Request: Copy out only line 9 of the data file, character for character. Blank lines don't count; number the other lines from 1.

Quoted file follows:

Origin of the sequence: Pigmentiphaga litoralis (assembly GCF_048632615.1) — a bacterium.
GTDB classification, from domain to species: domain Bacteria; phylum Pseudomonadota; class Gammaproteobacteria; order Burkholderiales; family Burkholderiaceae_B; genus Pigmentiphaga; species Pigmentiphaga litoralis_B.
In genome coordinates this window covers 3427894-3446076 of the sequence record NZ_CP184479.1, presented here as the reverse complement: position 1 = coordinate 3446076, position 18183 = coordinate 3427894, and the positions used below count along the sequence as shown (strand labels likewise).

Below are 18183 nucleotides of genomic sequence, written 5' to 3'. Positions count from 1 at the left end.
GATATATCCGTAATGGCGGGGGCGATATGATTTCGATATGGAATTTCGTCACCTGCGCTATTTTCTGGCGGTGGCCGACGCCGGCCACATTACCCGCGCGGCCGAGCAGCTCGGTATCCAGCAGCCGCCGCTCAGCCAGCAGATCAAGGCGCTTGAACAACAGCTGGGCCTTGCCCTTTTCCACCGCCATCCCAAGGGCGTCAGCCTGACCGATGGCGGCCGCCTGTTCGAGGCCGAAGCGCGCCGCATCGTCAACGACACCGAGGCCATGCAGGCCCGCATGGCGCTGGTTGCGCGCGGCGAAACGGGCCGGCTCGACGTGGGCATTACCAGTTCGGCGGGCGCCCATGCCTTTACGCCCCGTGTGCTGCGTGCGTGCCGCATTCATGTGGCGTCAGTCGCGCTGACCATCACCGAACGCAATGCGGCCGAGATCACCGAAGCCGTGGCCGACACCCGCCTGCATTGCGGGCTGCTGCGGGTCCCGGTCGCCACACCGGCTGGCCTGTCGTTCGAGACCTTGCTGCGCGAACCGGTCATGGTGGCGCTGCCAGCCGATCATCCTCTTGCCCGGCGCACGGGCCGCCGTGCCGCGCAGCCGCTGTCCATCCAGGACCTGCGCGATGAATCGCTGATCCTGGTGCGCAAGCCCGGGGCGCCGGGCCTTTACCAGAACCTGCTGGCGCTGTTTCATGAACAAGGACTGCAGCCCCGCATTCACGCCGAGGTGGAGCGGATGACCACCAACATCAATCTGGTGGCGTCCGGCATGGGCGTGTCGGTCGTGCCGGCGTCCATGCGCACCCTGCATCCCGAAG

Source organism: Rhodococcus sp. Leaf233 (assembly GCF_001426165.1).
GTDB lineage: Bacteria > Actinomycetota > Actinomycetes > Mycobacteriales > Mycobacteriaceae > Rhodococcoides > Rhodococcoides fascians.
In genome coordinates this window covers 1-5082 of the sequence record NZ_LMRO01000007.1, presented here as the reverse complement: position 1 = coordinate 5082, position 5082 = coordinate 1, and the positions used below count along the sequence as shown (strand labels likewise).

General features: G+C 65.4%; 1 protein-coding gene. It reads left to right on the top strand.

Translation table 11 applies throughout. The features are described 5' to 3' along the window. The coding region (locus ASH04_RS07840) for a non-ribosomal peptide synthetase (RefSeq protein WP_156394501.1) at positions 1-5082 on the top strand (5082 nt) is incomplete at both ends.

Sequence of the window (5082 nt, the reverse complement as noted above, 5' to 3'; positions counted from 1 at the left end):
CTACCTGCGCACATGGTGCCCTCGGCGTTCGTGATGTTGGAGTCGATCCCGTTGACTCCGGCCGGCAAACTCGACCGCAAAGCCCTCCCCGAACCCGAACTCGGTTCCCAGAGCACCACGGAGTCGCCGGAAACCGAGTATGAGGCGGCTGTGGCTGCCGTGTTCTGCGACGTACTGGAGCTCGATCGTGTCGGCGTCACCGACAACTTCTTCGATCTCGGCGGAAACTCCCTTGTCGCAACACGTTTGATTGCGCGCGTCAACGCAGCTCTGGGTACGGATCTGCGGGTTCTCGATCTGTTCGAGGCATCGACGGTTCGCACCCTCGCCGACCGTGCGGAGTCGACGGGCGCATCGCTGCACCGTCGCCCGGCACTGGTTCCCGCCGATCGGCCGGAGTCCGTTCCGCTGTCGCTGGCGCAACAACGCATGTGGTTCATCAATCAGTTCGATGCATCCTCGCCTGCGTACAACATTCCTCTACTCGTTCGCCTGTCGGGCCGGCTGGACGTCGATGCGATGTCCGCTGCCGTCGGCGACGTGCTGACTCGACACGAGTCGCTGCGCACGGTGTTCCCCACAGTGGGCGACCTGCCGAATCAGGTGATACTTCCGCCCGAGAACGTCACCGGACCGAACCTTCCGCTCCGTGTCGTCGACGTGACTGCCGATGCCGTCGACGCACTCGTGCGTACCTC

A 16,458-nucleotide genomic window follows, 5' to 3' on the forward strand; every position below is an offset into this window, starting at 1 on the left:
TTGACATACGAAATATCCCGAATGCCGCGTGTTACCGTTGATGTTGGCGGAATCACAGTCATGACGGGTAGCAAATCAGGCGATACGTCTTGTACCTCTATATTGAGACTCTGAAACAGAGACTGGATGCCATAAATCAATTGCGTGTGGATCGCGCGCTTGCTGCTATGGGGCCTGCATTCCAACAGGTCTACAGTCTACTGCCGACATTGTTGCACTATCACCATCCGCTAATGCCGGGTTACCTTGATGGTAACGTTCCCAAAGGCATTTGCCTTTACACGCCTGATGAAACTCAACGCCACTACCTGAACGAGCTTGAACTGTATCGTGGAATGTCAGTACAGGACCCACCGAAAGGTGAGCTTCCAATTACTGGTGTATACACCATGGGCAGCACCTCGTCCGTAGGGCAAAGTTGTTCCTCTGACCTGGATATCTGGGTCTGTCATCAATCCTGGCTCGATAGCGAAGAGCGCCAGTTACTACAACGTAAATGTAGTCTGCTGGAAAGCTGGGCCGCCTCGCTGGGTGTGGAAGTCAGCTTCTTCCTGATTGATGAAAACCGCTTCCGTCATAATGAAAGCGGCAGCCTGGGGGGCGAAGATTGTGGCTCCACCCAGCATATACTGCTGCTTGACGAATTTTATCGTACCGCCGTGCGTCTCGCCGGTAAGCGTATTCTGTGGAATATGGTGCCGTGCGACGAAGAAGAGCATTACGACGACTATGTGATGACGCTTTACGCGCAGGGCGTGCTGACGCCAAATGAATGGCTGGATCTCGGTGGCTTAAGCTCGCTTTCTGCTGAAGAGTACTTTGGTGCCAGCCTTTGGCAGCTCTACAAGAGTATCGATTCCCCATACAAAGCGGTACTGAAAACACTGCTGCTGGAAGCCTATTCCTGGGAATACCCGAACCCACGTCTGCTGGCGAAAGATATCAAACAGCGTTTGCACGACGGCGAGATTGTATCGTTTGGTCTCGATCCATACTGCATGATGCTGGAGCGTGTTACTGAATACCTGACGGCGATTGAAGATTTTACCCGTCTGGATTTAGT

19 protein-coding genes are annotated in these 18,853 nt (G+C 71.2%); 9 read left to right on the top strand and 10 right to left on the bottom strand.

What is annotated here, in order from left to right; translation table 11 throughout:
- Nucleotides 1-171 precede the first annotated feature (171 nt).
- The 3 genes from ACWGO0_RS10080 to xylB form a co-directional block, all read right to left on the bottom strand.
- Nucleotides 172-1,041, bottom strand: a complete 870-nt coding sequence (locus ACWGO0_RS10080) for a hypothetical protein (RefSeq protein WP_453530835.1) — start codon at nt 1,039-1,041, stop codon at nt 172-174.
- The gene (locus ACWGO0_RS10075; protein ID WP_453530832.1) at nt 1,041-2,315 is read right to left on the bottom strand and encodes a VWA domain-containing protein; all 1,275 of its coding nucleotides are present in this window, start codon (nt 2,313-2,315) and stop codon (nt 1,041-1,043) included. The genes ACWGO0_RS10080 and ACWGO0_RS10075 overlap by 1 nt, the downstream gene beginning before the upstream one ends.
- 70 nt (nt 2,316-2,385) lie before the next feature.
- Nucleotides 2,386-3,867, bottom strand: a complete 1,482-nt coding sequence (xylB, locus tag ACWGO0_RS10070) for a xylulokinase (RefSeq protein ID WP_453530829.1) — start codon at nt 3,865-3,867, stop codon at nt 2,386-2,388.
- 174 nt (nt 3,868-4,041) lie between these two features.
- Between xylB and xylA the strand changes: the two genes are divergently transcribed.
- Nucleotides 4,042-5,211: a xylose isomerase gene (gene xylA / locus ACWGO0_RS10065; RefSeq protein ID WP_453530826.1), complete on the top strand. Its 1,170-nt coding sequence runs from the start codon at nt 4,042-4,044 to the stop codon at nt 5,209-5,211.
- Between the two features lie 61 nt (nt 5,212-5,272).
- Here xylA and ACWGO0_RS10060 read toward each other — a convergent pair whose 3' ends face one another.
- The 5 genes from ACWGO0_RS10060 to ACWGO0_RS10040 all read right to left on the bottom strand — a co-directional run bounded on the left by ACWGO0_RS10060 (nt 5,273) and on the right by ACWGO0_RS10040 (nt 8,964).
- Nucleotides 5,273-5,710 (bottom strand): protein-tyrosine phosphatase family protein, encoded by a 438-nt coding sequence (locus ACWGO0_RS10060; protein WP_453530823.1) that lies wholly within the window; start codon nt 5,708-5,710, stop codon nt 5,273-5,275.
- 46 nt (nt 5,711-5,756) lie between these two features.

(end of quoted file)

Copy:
General features: G+C 65.4%; 1 protein-coding gene. It reads left to right on the top strand.